This can mean that Deaf people are unable to make informed decisions about their health. The lack of a strong legal framework for support can also lead to young hearing children interpreting for their parents in a wide range of situations, including hospital consultations relating to serious health conditions or discussion of significant legal issues with solicitors. Such situations would be deemed completely unacceptable and inappropriate in exchanges conducted in the dominant spoken language.
ATR: Informed decisions rely on a complete understanding of the issue involved, deaf education is still poor, and the cultural angle wants to re-isolate it again along the old formats of deaf schools etc a system mainland UK is not really supporting any more as while it strengthened cultural/communal links with deaf people, it failed to educate them properly. Deaf were/are primed to fail in adulthood. Whilst deaf have issues at medical and in legal areas, there are some deaf support areas existing to help them, the problem seems to be their support is deaf too and needs help as well with areas like the English RAD unable to fund its own deaf lawyer support system and legal wrangles over 3rd party support.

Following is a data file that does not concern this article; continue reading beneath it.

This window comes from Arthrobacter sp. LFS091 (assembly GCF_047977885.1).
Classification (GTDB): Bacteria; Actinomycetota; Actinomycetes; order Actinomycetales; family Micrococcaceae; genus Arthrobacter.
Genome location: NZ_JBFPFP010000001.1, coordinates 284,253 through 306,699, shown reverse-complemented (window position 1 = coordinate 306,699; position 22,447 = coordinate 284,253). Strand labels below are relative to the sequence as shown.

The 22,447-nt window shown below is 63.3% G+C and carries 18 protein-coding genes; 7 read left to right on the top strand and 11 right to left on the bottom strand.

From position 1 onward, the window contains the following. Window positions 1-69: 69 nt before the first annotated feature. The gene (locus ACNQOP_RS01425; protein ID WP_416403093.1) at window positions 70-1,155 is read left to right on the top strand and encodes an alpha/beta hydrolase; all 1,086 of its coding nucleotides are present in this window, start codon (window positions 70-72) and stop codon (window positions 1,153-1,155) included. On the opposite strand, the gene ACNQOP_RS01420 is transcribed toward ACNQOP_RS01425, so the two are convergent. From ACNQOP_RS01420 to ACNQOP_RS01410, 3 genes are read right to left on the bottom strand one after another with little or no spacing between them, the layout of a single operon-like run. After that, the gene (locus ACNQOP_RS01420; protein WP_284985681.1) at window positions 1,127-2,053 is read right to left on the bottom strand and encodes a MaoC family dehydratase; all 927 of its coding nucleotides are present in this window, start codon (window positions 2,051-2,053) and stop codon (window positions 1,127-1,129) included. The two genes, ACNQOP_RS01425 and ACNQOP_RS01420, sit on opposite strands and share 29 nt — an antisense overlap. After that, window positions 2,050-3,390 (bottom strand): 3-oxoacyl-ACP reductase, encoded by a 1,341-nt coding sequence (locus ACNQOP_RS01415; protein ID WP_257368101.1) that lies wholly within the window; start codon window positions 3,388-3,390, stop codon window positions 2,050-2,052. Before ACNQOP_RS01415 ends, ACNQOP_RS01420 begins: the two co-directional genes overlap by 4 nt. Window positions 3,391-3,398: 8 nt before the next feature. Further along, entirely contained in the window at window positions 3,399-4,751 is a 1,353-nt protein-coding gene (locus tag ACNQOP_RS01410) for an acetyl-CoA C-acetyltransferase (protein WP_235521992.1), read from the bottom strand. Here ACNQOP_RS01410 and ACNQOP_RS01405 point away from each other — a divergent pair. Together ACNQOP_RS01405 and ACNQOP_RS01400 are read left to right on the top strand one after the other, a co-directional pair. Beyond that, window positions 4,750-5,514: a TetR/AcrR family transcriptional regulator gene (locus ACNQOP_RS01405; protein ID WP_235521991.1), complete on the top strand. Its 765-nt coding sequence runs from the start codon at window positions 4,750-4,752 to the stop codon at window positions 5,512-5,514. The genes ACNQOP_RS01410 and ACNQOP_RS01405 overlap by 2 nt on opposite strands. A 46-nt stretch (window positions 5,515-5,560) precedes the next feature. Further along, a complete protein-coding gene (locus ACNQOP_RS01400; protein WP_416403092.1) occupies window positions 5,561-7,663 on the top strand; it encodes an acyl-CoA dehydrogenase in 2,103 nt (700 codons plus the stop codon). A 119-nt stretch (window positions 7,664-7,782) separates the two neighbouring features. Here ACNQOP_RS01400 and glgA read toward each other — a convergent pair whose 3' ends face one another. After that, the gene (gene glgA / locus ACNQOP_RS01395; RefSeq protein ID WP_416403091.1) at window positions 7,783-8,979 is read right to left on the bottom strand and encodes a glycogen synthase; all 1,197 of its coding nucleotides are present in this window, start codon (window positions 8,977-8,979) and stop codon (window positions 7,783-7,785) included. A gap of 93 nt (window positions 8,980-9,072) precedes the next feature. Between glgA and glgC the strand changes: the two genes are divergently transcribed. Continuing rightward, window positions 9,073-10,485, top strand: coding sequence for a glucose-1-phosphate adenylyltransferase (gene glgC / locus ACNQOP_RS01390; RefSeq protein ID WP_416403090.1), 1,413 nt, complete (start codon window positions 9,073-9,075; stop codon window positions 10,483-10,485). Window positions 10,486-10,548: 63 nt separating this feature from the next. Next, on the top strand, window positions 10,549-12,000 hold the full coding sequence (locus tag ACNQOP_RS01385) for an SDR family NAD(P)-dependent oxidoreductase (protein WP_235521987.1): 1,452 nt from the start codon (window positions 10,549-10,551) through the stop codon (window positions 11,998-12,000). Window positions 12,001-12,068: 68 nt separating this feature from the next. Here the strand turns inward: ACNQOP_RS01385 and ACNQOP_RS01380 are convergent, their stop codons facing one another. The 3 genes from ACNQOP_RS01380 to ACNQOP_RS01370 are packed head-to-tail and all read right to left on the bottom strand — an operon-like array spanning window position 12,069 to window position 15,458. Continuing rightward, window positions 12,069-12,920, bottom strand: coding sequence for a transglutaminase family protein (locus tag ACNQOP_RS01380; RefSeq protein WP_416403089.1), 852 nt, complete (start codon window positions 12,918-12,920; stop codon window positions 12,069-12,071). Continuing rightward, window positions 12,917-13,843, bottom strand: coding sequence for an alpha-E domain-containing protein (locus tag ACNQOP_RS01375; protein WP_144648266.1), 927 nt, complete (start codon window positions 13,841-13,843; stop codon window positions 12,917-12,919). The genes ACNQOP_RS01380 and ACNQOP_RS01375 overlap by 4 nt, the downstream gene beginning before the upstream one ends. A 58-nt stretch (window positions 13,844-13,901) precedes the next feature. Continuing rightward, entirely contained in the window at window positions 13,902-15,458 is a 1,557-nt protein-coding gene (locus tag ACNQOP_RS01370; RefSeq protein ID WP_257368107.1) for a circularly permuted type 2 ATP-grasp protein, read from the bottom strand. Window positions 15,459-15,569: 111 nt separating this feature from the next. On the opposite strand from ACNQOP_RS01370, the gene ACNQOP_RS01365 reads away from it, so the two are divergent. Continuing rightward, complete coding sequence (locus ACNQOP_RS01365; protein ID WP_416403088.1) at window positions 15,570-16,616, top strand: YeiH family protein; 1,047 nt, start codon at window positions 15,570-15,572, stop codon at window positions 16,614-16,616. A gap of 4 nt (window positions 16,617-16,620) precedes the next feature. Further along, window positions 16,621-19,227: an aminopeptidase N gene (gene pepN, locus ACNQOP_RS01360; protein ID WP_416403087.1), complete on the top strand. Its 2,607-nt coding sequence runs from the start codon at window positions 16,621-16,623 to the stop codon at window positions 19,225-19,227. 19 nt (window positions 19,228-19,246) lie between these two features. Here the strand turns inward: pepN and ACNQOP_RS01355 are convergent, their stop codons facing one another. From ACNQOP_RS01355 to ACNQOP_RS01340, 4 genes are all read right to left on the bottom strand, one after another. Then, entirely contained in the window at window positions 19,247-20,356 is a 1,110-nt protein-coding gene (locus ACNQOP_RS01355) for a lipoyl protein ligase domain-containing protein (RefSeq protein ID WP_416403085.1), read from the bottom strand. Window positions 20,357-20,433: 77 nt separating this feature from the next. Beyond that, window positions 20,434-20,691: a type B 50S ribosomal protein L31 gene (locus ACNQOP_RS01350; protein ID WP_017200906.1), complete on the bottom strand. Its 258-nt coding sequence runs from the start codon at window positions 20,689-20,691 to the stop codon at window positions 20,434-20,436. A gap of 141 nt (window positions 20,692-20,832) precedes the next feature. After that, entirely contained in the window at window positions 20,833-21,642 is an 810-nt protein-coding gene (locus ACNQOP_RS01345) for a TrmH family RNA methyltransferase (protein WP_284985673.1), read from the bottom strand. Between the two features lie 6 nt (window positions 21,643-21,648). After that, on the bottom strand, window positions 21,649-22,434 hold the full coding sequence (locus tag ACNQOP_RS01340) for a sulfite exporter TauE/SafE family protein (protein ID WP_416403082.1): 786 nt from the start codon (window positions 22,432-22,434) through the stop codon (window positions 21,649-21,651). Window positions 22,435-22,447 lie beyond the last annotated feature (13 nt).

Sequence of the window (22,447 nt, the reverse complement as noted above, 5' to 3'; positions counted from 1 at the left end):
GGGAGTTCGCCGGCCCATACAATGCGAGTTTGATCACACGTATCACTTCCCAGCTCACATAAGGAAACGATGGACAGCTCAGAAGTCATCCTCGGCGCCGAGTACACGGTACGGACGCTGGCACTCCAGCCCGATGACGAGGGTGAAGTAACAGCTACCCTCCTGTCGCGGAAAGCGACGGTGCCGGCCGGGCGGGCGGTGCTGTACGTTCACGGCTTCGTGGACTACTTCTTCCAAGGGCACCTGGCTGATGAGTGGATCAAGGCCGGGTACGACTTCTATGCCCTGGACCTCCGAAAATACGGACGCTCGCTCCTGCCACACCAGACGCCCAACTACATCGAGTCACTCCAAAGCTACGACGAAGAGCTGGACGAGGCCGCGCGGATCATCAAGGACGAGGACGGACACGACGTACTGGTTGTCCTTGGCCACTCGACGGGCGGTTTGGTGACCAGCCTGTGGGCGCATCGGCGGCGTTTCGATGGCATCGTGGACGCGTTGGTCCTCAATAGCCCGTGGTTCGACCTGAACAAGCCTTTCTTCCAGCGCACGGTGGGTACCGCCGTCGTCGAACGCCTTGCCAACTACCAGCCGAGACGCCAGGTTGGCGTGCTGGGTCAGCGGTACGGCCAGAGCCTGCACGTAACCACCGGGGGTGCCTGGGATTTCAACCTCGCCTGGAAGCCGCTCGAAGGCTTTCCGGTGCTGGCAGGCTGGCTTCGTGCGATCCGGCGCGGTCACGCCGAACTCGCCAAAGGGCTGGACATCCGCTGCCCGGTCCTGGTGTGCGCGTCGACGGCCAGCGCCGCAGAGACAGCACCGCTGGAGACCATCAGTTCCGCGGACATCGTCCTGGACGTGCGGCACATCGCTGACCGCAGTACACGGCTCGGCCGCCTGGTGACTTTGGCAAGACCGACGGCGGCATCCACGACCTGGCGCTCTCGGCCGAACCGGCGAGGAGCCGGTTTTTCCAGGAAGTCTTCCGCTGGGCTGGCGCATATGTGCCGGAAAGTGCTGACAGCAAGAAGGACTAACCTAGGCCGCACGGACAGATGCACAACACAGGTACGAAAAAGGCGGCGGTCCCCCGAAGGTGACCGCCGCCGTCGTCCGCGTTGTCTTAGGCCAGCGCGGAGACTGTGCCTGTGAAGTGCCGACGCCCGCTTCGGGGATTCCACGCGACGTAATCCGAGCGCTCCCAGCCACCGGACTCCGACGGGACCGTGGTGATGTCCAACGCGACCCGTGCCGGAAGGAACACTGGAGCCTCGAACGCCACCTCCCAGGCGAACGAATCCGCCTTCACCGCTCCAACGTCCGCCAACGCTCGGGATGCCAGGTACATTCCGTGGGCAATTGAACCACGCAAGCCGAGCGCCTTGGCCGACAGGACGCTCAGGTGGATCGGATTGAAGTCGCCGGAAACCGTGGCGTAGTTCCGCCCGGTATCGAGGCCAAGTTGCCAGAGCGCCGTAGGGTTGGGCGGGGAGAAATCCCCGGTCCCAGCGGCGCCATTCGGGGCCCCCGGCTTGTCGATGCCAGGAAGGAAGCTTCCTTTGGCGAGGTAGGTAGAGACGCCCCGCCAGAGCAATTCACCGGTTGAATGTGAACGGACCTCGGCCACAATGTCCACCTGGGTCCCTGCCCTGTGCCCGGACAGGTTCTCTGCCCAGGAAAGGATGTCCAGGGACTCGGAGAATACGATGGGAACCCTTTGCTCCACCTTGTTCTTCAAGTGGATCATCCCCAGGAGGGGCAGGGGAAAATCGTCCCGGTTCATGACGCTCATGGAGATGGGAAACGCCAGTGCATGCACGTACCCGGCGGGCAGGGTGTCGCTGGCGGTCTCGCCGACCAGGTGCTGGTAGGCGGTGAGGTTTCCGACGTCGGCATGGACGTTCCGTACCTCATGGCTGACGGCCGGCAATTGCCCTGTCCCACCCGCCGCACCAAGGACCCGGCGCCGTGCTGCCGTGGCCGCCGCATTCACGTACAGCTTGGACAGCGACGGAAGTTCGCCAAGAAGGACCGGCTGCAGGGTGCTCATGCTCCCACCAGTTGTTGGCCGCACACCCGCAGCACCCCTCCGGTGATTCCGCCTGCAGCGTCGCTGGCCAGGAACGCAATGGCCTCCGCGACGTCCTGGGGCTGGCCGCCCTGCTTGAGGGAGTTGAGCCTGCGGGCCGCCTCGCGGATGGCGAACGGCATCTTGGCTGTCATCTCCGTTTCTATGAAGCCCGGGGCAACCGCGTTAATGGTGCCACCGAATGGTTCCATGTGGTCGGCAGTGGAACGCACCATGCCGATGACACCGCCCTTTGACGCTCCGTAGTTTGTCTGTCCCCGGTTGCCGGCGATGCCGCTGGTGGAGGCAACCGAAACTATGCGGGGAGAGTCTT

NHS access, BSL users rarely if ever get dedicated medical Interpretation it is 'off the shelf' BSL support, but Hard of hearing have no support at all and deaf support areas refusing to help. Ditto legal areas, this disadvantages the deaf signer, horses for courses. You don't send support out untrained in the issue that needs addressing. A level 6 BSL interpreter attempting to empower a level 2 signer is going to provide issues that might not get addressed at all. Is that a 'NHS system' fault?